“I’m kind of a Beatle fanatic,” Hank says. “My wife will say I’m obsessed. We have a lot of Beatles-based songs.”
The 2 + 1 Math Rocks! song, “Here Comes the Sum,” is, of course, the Beatles’ “Here Comes the Sun” which teaches students addition facts.
“Nowhere Man” by the Beatles is one of 2 + 1 Math Rocks! best-known and earliest songs. It’s called “Powers of Ten” and uses basic facts and zero patterns to multiply and divide decimals.
Hank and Bercaw enlist the help of another retired colleague, Valerie Mamrak, who runs the PowerPoint displays while they play, showing the math concepts, lyrics, and fun art to entertain the students and help reinforce the concepts.
“It doesn’t seem like music and math go together, but they really do,” Hank said. “I am a math teacher, but I didn’t care for the subject as a kid. If I would have had this as a kid, I think I would have mastered these concepts and enjoyed math much more. Maybe I would have even pursued math further!”
Administrators have been very supportive and encourage Hank to share his talents.
“Using music is a great way to reach students who learn in different ways,” said Rick Bonney, principal at Lopatcong Middle School. “Our teachers have the creative freedom to find strategies that work for our students and implement them. Every staff member has a hidden talent that may be something they do outside of school or with their family. We welcome them bringing those talents and passions into the classroom. That makes the educator feel more creative, and it really inspires students.”
Bercaw echoes the importance of educators sharing their passions with students.
“When middle school students sense that you care about them, they come alive,” Bercaw said. “It’s a tough age; when educators share their talents and passions with their students, it makes students realize they’re important and valued. They see us taking a risk, flubbing a note, being creative: that makes them feel safe about showing their true selves.”
Hank and Bercaw have gotten their own children involved. Bercaw’s son, Ryan, began drumming with the group when fellow educator Kenney Lutz left Lopatcong to become vice principal in the Newton School District. When Ryan went off to college, Hank’s son, Alec, picked up the sticks and has been drumming with them ever since. Hank’s other son, Cory, has
played lead guitar on the band’s “Gee, I’m a Tree” and “Squared²” CDs.
“It’s pretty cool; it’s kind of a family affair,” Hank said.
They have been featured on WFMZ (Channel 69) news broadcasts, NJTV’s Emmy award-winning show, “Classroom Close-Up NJ” and NBC 10’s program, “The Teacher Says.”
They are eager to share these songs with other educators and encourage them to use 2 + 1 Math Rocks! resources, which are aligned with New Jersey Student Learning Standards, to reach their students. Hank proudly points to a file cabinet full of thank you cards from students, parents, and educators across the United States, Canada and the United Kingdom.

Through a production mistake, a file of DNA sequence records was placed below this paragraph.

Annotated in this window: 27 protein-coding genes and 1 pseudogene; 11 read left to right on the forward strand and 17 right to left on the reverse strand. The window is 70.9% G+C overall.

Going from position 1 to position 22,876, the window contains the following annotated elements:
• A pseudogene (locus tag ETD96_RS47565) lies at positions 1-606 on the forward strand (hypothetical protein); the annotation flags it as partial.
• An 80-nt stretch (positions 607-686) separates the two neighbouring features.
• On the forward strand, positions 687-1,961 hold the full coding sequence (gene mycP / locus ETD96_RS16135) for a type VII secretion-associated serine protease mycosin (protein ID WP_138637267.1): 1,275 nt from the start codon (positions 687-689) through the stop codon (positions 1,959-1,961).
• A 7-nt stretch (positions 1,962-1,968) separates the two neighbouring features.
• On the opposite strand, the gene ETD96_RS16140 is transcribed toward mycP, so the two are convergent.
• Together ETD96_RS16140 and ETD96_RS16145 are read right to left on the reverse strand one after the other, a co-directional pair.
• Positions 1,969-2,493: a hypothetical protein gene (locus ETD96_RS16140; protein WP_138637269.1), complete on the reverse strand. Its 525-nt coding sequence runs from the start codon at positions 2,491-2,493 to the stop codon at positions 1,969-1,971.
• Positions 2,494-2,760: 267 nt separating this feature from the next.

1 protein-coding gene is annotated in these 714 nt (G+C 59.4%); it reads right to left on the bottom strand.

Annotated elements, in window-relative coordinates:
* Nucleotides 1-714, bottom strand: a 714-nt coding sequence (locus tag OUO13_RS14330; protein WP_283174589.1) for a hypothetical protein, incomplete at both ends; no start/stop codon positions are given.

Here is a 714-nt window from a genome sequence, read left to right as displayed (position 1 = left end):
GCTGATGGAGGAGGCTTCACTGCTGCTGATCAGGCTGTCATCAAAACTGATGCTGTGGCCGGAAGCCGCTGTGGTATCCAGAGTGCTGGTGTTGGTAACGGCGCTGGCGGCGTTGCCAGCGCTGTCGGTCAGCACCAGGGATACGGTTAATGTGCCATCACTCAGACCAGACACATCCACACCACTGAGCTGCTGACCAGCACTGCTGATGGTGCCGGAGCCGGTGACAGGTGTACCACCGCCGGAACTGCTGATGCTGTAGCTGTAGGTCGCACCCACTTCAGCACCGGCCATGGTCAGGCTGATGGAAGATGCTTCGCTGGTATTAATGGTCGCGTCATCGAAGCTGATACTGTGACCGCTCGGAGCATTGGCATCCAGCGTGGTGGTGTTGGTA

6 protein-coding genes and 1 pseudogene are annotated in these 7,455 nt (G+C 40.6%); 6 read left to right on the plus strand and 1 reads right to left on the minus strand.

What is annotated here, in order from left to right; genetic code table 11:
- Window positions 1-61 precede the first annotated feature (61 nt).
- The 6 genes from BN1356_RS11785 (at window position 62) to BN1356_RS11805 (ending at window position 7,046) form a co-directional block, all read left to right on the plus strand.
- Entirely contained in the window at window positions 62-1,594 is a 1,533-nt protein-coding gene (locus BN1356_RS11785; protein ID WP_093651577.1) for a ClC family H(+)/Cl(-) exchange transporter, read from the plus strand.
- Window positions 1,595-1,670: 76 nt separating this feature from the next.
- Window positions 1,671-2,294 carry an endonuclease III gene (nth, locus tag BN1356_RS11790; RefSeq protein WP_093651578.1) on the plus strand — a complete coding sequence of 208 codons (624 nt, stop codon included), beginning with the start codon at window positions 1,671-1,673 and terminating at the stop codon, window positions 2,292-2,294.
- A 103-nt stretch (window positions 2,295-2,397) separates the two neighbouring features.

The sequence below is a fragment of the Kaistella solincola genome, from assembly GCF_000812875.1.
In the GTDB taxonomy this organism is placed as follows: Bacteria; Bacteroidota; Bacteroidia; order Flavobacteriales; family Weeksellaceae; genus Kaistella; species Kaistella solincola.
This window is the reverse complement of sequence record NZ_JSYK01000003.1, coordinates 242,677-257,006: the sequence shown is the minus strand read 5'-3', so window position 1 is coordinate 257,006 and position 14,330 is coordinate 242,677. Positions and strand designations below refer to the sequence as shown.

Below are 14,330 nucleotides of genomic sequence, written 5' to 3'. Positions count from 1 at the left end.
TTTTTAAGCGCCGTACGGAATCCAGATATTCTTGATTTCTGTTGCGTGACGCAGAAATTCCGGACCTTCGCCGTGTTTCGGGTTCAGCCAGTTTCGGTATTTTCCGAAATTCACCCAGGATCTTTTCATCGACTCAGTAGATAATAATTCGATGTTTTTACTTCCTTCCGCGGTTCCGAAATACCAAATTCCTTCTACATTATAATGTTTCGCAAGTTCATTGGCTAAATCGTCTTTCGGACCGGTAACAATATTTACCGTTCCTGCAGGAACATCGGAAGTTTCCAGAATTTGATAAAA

2+1 Math Rocks! has all their music on their website, 2plus1mathrocks.com, as well as YouTube, Spotify, iTunes, Pandora and others. They are happy to share their content and are available to play school assemblies, music festivals, and other events. They also have CDs and DVDs for sale.
In addition to their music, Hank uploads lesson plans and records his lessons and posts them on Google Classroom and his YouTube page.
“It helps students stay with the class when they miss school, and it helps parents understand how we are teaching math concepts,” Hank said.
These resources have been beneficial to Hank with the move to online instruction, and he is eager to share them with other educators.
“To this day, I have a song in my head constantly,” Hank said. “If you put math concepts to a song, it’s always going to stay with you. I feel like using music to teach these concepts really reaches students in ways that other methods do not. And the best part is, they are excited about learning them!”
“Music is essential for everyone,” Bercaw said. “Research has shown that humans process music in several different areas of the brain. Basically, we are hard-wired for music and you see that when we introduce it into our lessons. Behavior, self-confidence and engagement improve when we bring music into the classroom.”
Hank and Bercaw have continued to create new music, even during the coronavirus pandemic. On their YouTube channel, TwoPlusOneMathRocks, they posted a message of hope and laughter for educators, students, and their parents based on the Mamas and the Papas song, “California Dreaming.” The new song, “All I Want to Do … Is Go to School Today” includes the lyrics: “All the kids are home, mom is turning grey.”
“Now, more than ever, we need to inject some fun into learning,” Hank said. “Students, their families and educators are struggling with an abrupt transition to remote instruction, but some things haven’t changed at all: math should be everyone’s favorite subject. Personally, it makes me break into song!”
Kathryn Coulibaly is the associate editor of the NJEA Review and provides content and support to njea.org. She can be reached at firstname.lastname@example.org.